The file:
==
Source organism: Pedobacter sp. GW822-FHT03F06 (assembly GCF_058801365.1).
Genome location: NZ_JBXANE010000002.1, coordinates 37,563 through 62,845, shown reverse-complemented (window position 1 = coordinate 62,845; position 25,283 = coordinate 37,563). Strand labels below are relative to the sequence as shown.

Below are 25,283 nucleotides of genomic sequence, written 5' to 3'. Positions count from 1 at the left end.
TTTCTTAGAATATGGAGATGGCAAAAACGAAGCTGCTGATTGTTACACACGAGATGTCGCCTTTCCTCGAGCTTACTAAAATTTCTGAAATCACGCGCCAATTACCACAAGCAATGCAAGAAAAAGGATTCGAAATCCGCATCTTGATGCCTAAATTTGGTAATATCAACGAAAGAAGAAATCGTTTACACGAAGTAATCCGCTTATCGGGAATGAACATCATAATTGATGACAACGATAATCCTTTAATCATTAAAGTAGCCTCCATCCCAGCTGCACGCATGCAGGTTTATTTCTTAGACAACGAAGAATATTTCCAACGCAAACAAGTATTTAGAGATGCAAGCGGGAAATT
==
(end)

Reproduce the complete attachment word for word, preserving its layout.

Source organism: Pedobacter sp. GW822-FHT03F06 (assembly GCF_058801365.1).
Genome location: NZ_JBXANE010000002.1, coordinates 37,563 through 62,845, shown reverse-complemented (window position 1 = coordinate 62,845; position 25,283 = coordinate 37,563). Strand labels below are relative to the sequence as shown.

Below are 25,283 nucleotides of genomic sequence, written 5' to 3'. Positions count from 1 at the left end.
TTTCTTAGAATATGGAGATGGCAAAAACGAAGCTGCTGATTGTTACACACGAGATGTCGCCTTTCCTCGAGCTTACTAAAATTTCTGAAATCACGCGCCAATTACCACAAGCAATGCAAGAAAAAGGATTCGAAATCCGCATCTTGATGCCTAAATTTGGTAATATCAACGAAAGAAGAAATCGTTTACACGAAGTAATCCGCTTATCGGGAATGAACATCATAATTGATGACAACGATAATCCTTTAATCATTAAAGTAGCCTCCATCCCAGCTGCACGCATGCAGGTTTATTTCTTAGACAACGAAGAATATTTCCAACGCAAACAAGTATTTAGAGATGCAAGCGGGAAATT